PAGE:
World’s Oldest Nuclear Family

IN A case of prehistoric paternity testing, the world’s oldest known nuclear family has been identified: a mum, dad and two boys who lived 4600 years ago.

Although their deaths were violent, they were buried with care in a single grave: arms entwined, children facing their parents.

“Their unity in death suggests a unity in life,” said Wolfgang Haak, of the University of Adelaide, co-leader of an international team that studied ancient DNA from the remains.

The well-preserved family was buried near three other graves containing the skeletons of nine people in a Stone Age cemetery near Eulau in Germany.

The mother was 35 to 50 years old and was laid to rest according to custom, on her left side, with her head pointing to the east. Her male partner, aged 40 to 60, was also in a traditional position.

The two boys, aged about four and eight, should also have lain like their father. But “it appears that the burial orientation pattern was overruled for each boy to face a parent to express a biological relationship,” Dr Haak, whose study is published in the Proceedings Of The National Academy Of Sciences, said.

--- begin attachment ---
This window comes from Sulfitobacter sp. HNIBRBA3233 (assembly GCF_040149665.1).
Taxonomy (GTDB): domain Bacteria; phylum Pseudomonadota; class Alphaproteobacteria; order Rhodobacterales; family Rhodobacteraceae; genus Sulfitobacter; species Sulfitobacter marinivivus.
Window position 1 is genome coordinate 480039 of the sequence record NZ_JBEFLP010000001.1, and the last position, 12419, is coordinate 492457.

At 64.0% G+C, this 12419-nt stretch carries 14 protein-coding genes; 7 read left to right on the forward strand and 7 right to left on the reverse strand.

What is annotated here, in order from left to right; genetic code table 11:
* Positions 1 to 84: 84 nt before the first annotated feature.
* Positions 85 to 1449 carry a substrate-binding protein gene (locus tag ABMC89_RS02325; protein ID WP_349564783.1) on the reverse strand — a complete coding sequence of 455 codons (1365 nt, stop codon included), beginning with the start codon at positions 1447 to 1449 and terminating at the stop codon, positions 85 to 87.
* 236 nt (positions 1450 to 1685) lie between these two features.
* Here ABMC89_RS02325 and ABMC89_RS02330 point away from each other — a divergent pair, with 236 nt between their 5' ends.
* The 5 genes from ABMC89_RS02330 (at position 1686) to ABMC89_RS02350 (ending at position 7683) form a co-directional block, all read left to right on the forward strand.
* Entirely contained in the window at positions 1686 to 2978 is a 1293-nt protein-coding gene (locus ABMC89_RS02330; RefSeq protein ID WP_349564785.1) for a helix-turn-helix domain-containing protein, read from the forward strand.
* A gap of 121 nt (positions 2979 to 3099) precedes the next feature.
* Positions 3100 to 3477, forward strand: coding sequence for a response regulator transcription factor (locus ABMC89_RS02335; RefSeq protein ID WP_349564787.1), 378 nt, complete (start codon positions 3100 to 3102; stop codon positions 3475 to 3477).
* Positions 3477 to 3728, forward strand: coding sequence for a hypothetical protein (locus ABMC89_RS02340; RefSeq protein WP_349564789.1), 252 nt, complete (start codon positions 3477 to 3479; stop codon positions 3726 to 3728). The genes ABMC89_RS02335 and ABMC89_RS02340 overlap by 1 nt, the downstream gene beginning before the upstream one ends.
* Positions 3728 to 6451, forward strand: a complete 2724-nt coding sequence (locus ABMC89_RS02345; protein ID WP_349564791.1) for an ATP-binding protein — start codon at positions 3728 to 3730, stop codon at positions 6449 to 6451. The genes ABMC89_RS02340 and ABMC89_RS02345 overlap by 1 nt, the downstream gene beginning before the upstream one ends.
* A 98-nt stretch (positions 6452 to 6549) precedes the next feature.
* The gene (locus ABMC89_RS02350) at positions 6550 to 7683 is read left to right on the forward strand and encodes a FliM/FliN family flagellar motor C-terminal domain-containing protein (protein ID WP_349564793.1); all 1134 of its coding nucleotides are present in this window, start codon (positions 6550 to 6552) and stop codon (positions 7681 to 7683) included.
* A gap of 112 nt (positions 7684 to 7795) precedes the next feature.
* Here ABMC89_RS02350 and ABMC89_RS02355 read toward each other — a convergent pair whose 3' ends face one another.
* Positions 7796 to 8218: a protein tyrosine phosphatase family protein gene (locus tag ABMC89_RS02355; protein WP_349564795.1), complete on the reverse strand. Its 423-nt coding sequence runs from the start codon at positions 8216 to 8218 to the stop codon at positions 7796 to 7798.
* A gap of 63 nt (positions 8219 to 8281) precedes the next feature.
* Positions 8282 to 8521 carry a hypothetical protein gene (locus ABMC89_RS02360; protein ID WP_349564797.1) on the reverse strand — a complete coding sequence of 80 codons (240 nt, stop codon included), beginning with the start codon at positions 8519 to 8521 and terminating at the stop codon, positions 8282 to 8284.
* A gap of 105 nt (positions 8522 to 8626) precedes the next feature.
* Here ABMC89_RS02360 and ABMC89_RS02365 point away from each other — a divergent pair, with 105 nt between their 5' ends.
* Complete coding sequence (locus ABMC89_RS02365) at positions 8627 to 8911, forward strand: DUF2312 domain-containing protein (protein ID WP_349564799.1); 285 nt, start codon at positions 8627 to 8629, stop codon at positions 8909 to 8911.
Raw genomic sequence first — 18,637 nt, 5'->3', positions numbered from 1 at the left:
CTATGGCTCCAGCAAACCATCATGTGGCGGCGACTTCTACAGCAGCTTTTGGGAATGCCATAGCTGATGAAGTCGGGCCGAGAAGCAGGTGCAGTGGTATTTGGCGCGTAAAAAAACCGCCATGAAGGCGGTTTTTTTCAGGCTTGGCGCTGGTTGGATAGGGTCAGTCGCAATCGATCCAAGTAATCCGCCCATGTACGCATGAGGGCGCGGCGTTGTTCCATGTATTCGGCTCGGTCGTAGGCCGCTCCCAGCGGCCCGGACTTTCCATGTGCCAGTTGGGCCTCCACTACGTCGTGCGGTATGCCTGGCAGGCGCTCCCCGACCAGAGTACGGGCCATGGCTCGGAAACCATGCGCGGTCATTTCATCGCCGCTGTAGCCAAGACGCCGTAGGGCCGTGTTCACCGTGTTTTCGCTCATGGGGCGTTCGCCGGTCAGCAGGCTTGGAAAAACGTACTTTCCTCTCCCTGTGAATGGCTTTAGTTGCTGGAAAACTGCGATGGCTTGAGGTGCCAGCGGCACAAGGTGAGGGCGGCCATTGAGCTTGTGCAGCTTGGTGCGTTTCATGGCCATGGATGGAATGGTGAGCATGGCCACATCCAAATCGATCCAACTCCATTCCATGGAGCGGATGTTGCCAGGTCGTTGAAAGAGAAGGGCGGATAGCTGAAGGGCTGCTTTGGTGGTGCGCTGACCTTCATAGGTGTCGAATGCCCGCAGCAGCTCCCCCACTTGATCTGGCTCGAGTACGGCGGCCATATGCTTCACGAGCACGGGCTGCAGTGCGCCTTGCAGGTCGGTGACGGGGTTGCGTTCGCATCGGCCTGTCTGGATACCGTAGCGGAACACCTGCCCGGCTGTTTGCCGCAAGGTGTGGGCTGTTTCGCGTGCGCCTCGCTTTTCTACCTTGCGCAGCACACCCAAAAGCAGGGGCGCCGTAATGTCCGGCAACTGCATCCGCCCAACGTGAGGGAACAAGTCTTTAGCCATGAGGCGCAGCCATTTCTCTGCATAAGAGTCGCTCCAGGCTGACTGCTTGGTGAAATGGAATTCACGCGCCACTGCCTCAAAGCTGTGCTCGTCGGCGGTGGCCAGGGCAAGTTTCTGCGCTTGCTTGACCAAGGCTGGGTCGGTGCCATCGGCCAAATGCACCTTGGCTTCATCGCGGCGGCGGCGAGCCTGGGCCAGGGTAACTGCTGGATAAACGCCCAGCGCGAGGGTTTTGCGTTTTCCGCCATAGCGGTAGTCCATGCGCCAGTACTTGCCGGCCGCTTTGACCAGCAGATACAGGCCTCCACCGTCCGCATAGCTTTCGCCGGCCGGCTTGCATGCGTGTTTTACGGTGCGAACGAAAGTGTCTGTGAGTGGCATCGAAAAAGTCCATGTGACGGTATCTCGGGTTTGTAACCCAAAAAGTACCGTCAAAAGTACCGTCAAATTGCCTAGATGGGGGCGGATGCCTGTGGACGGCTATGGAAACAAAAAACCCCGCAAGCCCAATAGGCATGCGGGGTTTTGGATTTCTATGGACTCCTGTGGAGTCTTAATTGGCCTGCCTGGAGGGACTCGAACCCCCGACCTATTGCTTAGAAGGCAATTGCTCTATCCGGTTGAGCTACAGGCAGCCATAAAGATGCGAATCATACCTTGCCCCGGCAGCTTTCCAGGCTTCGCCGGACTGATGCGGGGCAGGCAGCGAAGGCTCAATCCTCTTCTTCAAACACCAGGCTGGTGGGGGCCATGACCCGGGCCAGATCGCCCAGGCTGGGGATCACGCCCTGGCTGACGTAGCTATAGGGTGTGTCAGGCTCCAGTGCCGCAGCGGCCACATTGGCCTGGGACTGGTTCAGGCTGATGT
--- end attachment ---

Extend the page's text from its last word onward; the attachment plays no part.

The 13 people were all participants in a prehistoric tragedy. One woman had a stone arrowhead embedded in her spine. Others had fractured skulls, including the family’s eight-year-old, and some had injuries on their arms and hands where they had tried to defend themselves from blows. This suggested they were victims of a sudden, fierce raid, the researchers said. “The injury patterns point to a violent event which most probably resulted in the death of all 13 individuals.”

Survivors had obviously had an intimate knowledge of the victims’ relationships from the careful way they had buried the slain.

One of the graves contained a woman, two children and a baby. DNA testing showed the children were probably brother and sister, but the woman was not their mother. And this was reflected in the pair’s burial position near her, but not facing her.

Studies of strontium in the people’s teeth also revealed the women in the group had grown up elsewhere, while the men and children were from the local area.

The men and boys were buried with stone axes and the women and girls with animal tooth pendants and flint tools.


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